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Exchange a new mainframe - hardware


Someone in recent times asked me "I teach elder citizens in a cooperation based free central processing unit lab. They often ask what to look for when import a computer, what software they need for email, basic Internet usage, word processing, etc. Many are on a inadequate budget. What would you advise they need as a minimum?"

Recommendations For a New Computer

The good news is that mainframe prices have dropped a lot over the past few years, and the computing power you get for your money is going up! I don't advise used computers for anyone, since the rate of adjust of cpu equipment will render most systems just about obsolete in three years. If you're a central processing unit novice, wondering what kind of computer, monitor, hard drive, memory, and working classification to get. . . here's some guidance to get you rolling.

Windows or Mac?

You may have friends, relatives or neighbors demanding to pull you into the "Windows vs. Mac" holy wars. In my opinion, the array of in commission arrangement certainly doesn't matter. From a beginner's perspective, each has point & click interfaces that are appealing easy to use. Both will take you to the same Internet, and make possible you to send and accept email. Both offer word processing, and the credentials they build are interchangeable. As Windows-based computers make up 90% of the market, they are cheaper. It's the law of bring and call in operation. And in some areas, it may be hard to find expert or fix aid for Apple Macintosh computers. So if you're budget-minded, and you don't have any acquaintances enthusiastic to help you with Mac issues, I advocate you go with a Windows-based PC.

A good entry-level cpu with keep an eye on can be purchased for under $400, and from time to time you even get a imprinter in the deal. So what be supposed to a newbie look for in terms of speed, monitor, reminiscence and hard drive specs? It doesn't have to be all that confusing. . .

What about Horsepower?

The CPU (central dispensation unit, or "processor" for short) is the brain of your computer. In general, the nearer the better. CPU speeds are deliberate in gigahertz (GHz) and as of this writing, the best ever models obtainable conduct at about 4 GHz. Entry-level equipment start at about 1. 5 GHz and are more than enough for web surfing, email and word processing. If you see a cpu with a cpu that has a speed precise in megahertz (MHz), steer clear -- these are older models.

Thanks for the Memory

The next conclusion you have to make is how much RAM remembrance you need. Don't baffle RAM with hard drive (file storage) space. RAM is the brief running recall that your cpu uses to achieve calculations and manipulate files. When you open a document, it is banal from the hard drive into RAM. As you and your word cpu work on the file, the bespoke copy exists only in RAM. When you save the file, it is derivative from RAM back to the hard drive, or eternal storage. And as with CPU power, the more RAM you have, the develop your mainframe will perform. I commend you have a least amount 256 megabytes (MB) of RAM, but with 512 MB you'll announcement develop performance.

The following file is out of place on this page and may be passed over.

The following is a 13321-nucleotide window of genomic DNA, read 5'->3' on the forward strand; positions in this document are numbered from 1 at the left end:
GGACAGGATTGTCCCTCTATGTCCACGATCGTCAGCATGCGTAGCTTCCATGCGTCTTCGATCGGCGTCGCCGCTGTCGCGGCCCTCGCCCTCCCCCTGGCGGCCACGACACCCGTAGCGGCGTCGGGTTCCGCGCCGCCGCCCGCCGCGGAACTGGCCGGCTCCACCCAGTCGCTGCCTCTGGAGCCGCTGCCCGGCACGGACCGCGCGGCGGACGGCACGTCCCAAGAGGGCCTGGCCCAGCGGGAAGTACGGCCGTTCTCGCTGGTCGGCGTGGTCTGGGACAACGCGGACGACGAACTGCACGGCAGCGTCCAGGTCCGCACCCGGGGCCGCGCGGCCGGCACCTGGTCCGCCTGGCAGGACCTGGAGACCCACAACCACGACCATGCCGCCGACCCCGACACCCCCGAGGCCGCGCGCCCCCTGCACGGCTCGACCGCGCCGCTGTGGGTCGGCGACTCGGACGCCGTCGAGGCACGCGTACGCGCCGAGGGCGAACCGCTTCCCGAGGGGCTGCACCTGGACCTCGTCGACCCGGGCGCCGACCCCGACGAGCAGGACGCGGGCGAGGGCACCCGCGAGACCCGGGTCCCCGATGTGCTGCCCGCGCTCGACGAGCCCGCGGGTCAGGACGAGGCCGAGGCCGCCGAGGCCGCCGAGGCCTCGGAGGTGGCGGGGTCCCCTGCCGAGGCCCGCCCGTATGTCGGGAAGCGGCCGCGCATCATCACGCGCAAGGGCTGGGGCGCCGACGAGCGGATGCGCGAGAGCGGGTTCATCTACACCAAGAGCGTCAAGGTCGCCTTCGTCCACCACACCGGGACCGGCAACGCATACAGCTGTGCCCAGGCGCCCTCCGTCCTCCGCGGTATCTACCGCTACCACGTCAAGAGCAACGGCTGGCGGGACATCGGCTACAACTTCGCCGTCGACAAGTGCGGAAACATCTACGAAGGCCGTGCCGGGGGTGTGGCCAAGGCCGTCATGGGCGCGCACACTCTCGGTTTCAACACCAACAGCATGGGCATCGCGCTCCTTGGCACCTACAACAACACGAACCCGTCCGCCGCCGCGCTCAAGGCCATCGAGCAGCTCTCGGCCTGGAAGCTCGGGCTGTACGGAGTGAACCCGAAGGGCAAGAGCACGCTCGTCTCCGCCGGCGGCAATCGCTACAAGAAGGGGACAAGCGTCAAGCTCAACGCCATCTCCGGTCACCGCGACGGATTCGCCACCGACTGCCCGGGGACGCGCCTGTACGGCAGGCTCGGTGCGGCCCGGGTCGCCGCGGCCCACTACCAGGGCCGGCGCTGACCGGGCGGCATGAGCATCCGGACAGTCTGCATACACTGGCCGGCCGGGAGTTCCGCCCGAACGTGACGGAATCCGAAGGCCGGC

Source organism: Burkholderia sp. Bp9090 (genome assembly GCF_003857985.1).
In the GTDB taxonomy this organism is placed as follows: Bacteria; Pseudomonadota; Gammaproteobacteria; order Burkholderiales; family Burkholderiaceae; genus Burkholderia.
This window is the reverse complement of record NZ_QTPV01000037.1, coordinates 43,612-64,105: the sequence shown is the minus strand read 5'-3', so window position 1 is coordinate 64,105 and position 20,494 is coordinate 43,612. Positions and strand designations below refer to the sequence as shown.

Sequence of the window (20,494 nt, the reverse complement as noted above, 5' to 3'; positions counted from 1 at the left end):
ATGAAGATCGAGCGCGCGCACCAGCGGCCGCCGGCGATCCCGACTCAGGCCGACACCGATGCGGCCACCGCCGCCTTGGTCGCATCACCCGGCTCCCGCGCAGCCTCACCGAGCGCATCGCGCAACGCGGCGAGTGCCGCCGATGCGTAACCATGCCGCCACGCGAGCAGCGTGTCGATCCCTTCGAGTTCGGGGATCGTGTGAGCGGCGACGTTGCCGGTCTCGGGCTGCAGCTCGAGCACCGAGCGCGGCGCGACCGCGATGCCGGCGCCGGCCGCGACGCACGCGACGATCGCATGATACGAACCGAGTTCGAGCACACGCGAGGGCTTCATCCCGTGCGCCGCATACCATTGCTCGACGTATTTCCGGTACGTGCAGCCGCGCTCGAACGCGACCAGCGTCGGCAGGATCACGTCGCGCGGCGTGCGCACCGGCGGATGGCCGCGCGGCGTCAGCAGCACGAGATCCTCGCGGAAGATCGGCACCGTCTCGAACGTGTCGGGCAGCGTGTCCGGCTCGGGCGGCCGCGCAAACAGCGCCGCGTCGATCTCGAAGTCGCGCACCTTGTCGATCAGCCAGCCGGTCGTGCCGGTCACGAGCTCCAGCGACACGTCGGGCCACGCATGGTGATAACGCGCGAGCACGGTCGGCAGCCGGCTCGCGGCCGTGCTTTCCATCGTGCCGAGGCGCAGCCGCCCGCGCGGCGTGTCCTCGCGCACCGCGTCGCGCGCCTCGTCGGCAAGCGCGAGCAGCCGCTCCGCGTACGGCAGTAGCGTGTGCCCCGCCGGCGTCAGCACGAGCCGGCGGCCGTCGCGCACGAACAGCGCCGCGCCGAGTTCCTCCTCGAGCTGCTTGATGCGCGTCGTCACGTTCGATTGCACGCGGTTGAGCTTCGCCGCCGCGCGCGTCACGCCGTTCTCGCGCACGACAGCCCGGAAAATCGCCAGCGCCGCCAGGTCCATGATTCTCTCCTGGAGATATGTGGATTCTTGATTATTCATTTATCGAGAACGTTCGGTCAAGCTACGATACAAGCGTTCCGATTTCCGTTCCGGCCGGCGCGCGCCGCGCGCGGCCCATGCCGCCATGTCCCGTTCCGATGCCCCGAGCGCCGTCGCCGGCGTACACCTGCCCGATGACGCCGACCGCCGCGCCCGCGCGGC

Hard (Drive) Decisions

The hard drive is your everlasting file storage. All of your individual files, such as word computer documents, photos, music, and emails are stored here, in accumulation to software junk mail and the working system. Most new PC's come with a hard drive that's 40 gigabytes (GB) or larger. I advise you start with a hard drive of 80 GB or more, if you plan to keep lots of photos or music on your computer.

Go For a Large Monitor

Here's the formula: Better Examine = Less Eyestrain and Less Scrolling. I advise a 17-inch monitor, or even a 19-inch if you don't mind costs a bit more. Don't worry about brand names here, they're all attractive much the same. Stay away from 14 or 15-inch monitors, they're just too small to be practical.

What About Software?

Most of the software you need will come pre-installed on your new PC. Windows comes with Internet Surveyor (for web browsing) and Outlook Definite (for email). Many PC systems add in a word processor, such as Microsoft Word, WordPerfect, or OpenOffice. If your cpu doesn't come with any of these, I be redolent of you acquire Microsoft Works, which will give you MS Word, a database comparable to MS Excel, and other convenient programs.

Look for a laptop that comes with anti-virus software pre-installed. If yours doesn't come with any anti-virus package, check with your Internet ceremony bringer to see if they offer whatever thing for free. Fading that, you can download the free AVG package.


So in a nutshell, here are my recommendations:

  • Look for a Windows XP-based PC with observe for about $400
  • Processor: 1. 5 GHz or better
  • RAM memory: 256 MB or better
  • Hard Drive: 80 GB or better
  • Monitor: 17-inch or larger
  • Software: Microsoft Works and AVG anti-virus
Where to Buy?

Look at your local laptop store first, they may have some good deals and offer local support. Bureau bring and electronics food such as Staples, Administrative center Depot, and Best Buy are good options to explore too. If you're comfortable export online, check out the Dell. com or Gateway. com offerings.

BOB RANKIN . . . is a tech author and laptop programmer who enjoys exploring the Internet and allocation the fruit of his be subjected to with others. His work has appeared in ComputerWorld, NetGuide, and NY Newsday. Bob is publisher of the Internet TOURBUS newsletter, creator of quite a few central processing unit books, and author of the LowfatLinux. com website. For more advantageous articles and free tech support, visit http://www. AskBobRankin. com


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